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New in Maximo 7.6 - load balancing cron task instances

Technical Blog Post


Abstract

New in Maximo 7.6 - load balancing cron task instances

Body

Now that Maximo 7.6 has been released, we have access to new functionality that benefits a highly available environment.  Cron task instances can now be load balanced across all servers that are allowed to run them.

 

What does this mean?

 

Let's say that you have four clusters (one each for MIF, UI, CRON and Reports).  In each cluster you have two JVMs. 

In previous releases, the purpose of assigning multiple JVMs to the CRON cluster was to provide high availability in the event that one of the servers goes down or becomes unavailable for any reason.  When this occurred, the cron task would move from the unavailable server to a running instance where the Maximo system properties allowed them to run.  This meant that all cron task instances were typically running in one of two CRON application server instances at any given time, but never both at the same time.  The problem with this is only one application server instance was running all cron task instances and possibley overloadin that single JVM.  It was possible to separate load based on the cron task instance name (using static mxe.crontask.donotrun and mxe.crontask.dorun Maximo system properties for each application server instance) but it was not possible to run the same cron task instance in multiple servers at the same time so this load was always pinned to one application server instance.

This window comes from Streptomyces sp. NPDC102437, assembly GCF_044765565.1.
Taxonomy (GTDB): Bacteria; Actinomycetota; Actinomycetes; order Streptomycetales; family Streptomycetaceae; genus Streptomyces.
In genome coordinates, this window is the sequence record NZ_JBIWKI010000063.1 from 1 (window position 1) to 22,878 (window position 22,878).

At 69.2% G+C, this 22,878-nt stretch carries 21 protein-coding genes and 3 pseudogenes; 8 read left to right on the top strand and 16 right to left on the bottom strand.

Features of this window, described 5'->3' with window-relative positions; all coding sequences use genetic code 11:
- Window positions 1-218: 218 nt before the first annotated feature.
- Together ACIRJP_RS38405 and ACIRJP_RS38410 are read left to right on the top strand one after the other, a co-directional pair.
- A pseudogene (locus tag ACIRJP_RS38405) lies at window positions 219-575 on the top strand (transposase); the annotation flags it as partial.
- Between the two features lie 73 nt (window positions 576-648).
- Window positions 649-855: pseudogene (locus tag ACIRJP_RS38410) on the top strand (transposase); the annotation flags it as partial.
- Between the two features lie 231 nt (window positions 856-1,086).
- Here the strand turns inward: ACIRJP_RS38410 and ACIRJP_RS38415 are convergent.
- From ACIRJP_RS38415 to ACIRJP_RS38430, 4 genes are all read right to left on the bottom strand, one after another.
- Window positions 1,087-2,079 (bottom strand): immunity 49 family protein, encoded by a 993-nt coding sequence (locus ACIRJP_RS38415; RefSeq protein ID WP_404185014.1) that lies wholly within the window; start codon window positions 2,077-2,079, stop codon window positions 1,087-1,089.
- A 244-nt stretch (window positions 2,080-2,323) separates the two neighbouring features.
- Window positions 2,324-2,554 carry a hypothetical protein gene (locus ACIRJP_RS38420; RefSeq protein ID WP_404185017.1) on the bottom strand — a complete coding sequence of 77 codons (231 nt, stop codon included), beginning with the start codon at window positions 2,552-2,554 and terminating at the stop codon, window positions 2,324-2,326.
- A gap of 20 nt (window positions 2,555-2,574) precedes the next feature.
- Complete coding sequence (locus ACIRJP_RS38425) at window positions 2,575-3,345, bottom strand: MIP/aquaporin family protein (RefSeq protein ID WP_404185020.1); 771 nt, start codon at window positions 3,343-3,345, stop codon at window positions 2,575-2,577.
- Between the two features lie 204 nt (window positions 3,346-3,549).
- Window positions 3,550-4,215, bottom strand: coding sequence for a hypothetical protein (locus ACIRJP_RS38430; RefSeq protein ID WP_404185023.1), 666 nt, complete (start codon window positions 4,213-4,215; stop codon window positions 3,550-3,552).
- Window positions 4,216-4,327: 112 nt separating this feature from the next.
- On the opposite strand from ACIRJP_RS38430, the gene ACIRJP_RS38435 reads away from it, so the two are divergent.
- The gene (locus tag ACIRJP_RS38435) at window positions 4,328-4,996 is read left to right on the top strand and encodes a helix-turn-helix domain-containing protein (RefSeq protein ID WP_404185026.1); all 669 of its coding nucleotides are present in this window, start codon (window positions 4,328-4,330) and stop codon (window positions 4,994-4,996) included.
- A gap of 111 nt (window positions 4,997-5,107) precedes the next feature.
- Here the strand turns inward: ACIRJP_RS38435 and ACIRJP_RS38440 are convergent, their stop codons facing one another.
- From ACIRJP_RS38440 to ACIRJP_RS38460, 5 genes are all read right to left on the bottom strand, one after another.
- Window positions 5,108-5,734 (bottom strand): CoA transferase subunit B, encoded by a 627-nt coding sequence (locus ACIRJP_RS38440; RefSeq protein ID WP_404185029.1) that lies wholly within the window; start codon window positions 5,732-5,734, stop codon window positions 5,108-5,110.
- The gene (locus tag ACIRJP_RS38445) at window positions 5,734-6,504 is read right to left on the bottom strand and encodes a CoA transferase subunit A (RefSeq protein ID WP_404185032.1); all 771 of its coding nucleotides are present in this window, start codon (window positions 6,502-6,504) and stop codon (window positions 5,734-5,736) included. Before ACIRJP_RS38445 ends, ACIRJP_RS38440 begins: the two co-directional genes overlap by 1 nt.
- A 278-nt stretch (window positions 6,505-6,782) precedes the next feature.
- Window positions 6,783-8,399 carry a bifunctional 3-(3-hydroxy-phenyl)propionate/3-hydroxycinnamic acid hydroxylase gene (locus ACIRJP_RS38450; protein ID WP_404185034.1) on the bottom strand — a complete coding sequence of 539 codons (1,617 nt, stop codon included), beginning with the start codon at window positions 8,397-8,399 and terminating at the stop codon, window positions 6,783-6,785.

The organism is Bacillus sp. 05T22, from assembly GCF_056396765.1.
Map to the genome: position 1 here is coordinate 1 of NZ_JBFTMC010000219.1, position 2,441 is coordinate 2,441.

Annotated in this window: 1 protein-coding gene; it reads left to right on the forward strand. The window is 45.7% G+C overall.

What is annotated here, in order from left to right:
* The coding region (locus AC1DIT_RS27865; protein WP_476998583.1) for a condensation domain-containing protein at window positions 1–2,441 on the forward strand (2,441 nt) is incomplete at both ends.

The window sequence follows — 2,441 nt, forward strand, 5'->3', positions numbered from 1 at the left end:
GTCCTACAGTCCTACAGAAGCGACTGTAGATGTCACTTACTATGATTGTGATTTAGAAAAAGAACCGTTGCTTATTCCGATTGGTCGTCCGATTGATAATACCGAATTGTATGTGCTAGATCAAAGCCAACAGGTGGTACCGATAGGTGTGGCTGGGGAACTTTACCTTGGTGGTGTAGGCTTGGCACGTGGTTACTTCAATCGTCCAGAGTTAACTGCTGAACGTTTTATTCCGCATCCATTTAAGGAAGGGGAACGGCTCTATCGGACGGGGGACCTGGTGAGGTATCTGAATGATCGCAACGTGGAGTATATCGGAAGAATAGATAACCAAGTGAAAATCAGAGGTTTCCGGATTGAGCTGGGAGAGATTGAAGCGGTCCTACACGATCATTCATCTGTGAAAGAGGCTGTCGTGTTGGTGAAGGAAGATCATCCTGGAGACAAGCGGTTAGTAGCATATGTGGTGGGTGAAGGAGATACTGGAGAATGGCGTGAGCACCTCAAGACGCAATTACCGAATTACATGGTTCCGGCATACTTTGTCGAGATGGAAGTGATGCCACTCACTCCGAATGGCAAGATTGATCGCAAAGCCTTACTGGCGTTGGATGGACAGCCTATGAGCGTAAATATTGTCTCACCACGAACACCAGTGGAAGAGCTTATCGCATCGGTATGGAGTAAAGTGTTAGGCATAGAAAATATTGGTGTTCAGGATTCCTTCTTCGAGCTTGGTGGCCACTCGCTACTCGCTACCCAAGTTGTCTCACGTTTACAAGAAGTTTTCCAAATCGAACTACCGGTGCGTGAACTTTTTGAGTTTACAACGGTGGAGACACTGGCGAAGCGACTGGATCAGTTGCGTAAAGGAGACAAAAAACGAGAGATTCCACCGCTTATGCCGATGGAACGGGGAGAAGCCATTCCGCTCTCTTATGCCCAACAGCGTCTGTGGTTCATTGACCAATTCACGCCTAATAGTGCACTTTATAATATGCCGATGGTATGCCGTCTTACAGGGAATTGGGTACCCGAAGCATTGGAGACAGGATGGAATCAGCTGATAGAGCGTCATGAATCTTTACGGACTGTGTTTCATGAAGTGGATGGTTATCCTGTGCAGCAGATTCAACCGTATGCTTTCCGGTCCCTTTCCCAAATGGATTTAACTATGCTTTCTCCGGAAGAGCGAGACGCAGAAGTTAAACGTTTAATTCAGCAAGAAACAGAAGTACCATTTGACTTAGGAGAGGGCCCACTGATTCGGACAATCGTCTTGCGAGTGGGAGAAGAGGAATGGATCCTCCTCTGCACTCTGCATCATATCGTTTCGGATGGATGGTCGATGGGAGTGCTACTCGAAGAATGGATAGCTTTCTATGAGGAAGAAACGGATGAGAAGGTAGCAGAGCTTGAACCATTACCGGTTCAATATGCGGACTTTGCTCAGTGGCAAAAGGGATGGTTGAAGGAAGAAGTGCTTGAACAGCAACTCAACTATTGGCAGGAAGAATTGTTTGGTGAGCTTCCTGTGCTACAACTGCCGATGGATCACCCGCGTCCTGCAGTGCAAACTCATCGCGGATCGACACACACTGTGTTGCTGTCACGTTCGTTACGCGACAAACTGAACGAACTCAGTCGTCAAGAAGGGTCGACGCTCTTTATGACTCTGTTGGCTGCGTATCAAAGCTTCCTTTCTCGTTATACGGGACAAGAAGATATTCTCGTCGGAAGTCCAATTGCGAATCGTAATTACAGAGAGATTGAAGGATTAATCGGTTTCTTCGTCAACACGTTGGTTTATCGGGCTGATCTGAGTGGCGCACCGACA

Now with the release of Maximo 7.6, cron task instances run in all server instances that allow the crons to run, which provides load distribution for the cron tasks.

 

For example, let's say you have an escalation cron task that is set to run on both of the two CRON cluster application servers, such as using a property similar to the following in the maximo.properties file:

"mxe.crontask.dorun=ESCALATION.ESC1"

 

In Maximo 7.6, both application server instances will take turns running this cron at the specified interval.  So, if the cron task instance is scheduled to run every two minutes in the CRON cluster, the cron task will run in the first application server instance at the scheduled time, and then two minutes later, the second application server instance will run the same crontask.  Two minutes later again, the first application server instance will run this cron task again.  This means you could have four CRON application server instances and all four instances will take turns running this cron task instance.

 

The new functionality allows you to better control the load that is going to be placed on your servers and size your clusters accordingly.  There are now plenty of reasons to have multiple application servers in the CRON cluster to prevent overloading any one application server instance will running cron tasks.  Although you could control which crontasks ran in which servers previously, right down to the application server instance if you wanted to, it was not possible to distribute the cron task load for a single cron task instance. 

 

You can review which cron tasks are running in which application server using either the TASKSCHEDULER table in the database (this is where the servers keep track of where the cron ran last), or you can use the Cron Task History tab to record this information and determine when and where your cron tasks are running.

 

 

 

 

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UID

ibm11113993